Tips to Manage Your Business’s Cash Flow

dollar-1362243_960_720Cash flow management is a fundamental step in running a successful small business. Regardless of what industry your business operates in, you’ll need cash to succeed. Without cash, you’ll face an uphill battle trying to restock inventory, advertise/promote your business, hire new employees, etc. So today we’re going to take a closer look at some essential cash flow management tips for small business owners.

Where to Acquire Cash

The first step in proper cash flow management for small businesses is to identify sources of cash. In other words, where you can acquire cash to run your small business? There are several different solutions available, including personal credit cards, family & friends, business loans, angel investors, venture capitalist firms and even crowdsourcing. Instead of focusing your efforts on a single medium, it’s best to diversify your capital acquisition across multiple platforms. Diversity creates a blanket of protection, ensuring your business has access to adequate capital at all times.

Prepare Cash Flow Projections

While there’s no way to tell what’s in store for the future of your small business, you should still prepare cash flow projections. As the name suggests, this is a projection of how much cash you intend to receive, have on hand, and use throughout a specified period. Cash flow projections typically cover a year and fiscal quarter, although some cover weeks.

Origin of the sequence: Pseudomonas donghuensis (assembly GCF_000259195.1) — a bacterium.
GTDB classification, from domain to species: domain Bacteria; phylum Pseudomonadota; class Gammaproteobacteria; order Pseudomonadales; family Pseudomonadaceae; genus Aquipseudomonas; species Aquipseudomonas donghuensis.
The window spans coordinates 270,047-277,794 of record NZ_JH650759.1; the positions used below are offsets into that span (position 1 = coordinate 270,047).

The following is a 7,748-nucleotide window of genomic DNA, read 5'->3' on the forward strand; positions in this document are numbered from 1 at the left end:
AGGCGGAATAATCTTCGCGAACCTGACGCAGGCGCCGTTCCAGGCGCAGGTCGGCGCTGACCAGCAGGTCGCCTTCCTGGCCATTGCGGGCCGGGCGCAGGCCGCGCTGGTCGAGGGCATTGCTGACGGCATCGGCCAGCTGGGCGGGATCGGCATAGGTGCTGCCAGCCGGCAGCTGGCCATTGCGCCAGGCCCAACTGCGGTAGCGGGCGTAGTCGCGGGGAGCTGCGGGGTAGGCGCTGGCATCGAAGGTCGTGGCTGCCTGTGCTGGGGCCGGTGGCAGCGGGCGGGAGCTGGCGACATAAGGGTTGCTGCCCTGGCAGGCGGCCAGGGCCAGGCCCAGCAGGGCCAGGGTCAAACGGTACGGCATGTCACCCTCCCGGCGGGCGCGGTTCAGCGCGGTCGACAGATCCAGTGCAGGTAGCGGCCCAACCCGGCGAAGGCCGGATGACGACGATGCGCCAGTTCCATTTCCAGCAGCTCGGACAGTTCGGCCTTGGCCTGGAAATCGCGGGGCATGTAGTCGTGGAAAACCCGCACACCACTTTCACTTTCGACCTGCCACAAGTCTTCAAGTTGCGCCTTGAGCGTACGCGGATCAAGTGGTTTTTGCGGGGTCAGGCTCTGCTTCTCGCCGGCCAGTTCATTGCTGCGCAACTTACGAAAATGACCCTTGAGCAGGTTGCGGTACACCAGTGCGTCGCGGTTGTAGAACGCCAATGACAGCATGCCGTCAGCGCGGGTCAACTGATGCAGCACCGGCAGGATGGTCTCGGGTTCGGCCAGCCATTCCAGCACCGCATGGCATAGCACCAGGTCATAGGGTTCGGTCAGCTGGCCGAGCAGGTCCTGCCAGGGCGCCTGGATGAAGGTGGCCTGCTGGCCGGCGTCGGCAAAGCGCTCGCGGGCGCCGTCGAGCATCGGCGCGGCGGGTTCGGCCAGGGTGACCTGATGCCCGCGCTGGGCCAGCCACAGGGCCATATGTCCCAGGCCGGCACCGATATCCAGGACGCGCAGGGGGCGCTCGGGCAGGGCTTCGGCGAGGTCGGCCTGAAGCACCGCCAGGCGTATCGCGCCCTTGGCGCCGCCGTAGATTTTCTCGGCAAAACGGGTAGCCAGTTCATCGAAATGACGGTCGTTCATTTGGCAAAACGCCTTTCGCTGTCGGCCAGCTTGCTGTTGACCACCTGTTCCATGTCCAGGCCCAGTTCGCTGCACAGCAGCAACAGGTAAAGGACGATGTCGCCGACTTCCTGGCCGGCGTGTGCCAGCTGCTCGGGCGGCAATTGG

Add Cash at Beginning of New Period

Now that you have a cash flow projection (or projections), you should begin adding cash to your business at the beginning of these newly specified periods. For an annual cash flow projection, for instance, you should add cash during the early days of January. Doing so gives your business a little “financial breathing room,” protecting it from hardship in the event of unforeseen expenses — and trust me, unforeseen expenses WILL occur when running a small business.

Cash Outlays

Small business owners must also make projections about upcoming cash outlays, or in other words, upcoming expenses. Don’t just guess how much you’ll spend, but use historical data from past expenses to provide an accurate representation of your future expenses. Common cash outlays for small businesses includes inventory, payroll, taxes, benefits, utilities, rent/lease, office supplies, furniture, debt, advertising, etc.

Hopefully, this will give you a better idea of how to manage your business’s cash flow. Of course, you should also use a professional accounting system, such as Intuit’s Quickbooks.

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